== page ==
I of Korra" 's strengths together despite their differences
verall, the finale remains or live separately to keep peace,
ng. This season juggled is approached in a variety of ways
le subplots and character and handled in a nuanced manner.
nd it did a solid job wrap- The mature look at these topics is
nost of them up. Tenzin arguably the show's - not just the
Simmons, "The Closer") finale's - strongest quality.
to terms with his iden- Meanwhile, the romantic sub-
is particularly strong. His plots are more or less concluded,
ter development also par- at least for now. Korra and Mako
Korra's own development, (David Faustino, "Married with
both came to understand Children") break up, while the
ch needed to be their own third piece of the love triangle,
, even if that meant break- Asami (Seychelle Gabriel, "The
m the past and expecta- Last Airbender"), isn't really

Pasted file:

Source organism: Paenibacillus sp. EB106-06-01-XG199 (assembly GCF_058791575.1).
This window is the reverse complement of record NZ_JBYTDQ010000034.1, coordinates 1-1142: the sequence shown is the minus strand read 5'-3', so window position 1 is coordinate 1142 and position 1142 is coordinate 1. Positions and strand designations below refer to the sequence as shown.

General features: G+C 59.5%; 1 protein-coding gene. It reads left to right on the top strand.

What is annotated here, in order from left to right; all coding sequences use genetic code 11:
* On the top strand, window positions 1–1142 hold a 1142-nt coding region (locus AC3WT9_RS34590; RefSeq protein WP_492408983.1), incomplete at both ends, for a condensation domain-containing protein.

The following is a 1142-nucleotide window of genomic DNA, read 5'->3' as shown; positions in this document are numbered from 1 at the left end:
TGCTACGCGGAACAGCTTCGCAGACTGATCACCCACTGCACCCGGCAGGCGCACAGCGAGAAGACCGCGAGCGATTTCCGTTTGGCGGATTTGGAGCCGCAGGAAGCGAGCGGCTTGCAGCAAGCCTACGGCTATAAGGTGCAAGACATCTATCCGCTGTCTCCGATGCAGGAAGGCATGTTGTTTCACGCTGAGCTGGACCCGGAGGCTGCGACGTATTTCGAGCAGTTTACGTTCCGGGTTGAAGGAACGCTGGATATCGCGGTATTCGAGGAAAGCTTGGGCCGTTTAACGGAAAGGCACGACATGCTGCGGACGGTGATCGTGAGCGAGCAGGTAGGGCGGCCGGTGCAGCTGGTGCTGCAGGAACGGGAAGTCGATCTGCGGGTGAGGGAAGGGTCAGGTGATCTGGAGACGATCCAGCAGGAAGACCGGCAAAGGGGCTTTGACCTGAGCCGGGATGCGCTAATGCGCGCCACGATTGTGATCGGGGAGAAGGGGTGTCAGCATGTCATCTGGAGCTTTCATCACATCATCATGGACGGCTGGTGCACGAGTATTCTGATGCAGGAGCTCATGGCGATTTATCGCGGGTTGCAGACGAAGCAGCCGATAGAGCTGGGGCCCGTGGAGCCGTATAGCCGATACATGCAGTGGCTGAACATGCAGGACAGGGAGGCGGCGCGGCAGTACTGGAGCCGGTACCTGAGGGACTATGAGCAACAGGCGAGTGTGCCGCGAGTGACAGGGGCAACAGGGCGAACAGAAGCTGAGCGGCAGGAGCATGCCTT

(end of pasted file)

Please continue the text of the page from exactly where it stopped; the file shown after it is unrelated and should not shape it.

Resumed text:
Korra ended up breaking addressed, most likely because
adition in a much grander of time constraints. The other
keeping the connection pairing, Bolin (P.J. Byrne, "The
n the mortal world and Game") and Eska (Aubrey Plaza,
rit world open. "Parks and Recreation"), also
ends up not getting together in
the end. Another weak point for
M ore than the series, these relationships
didn't really bring much to the
ght vs. dark. story outside of melodrama and a
little humor.
Nonetheless, the strengths
vastly outweigh the weaknesses.
e, the season deals with The thematic work alone pro-
omplex ideas than simple pels this show well beyond the
versus darkness. Earlier quality of a typical cartoon. The
season, Korra learns that animation and music are also
her past lives sealed off astounding, while the story gives
rtal world from the spirit plenty of substance to the show's
believing that humans fantastic style. Even if it fumbles
Brits couldn't live together at parts, it's usually because it's
it fighting. Korra's deci- being too ambitious, ambition
undo this act marks a radi- that otherwise pays off. And it's
ft in the status quo, with thanks to this ambition that Sea-
king a progressive stance son 2 of "The Legend of Korra"
eople and spirits can live ends on an excellent note.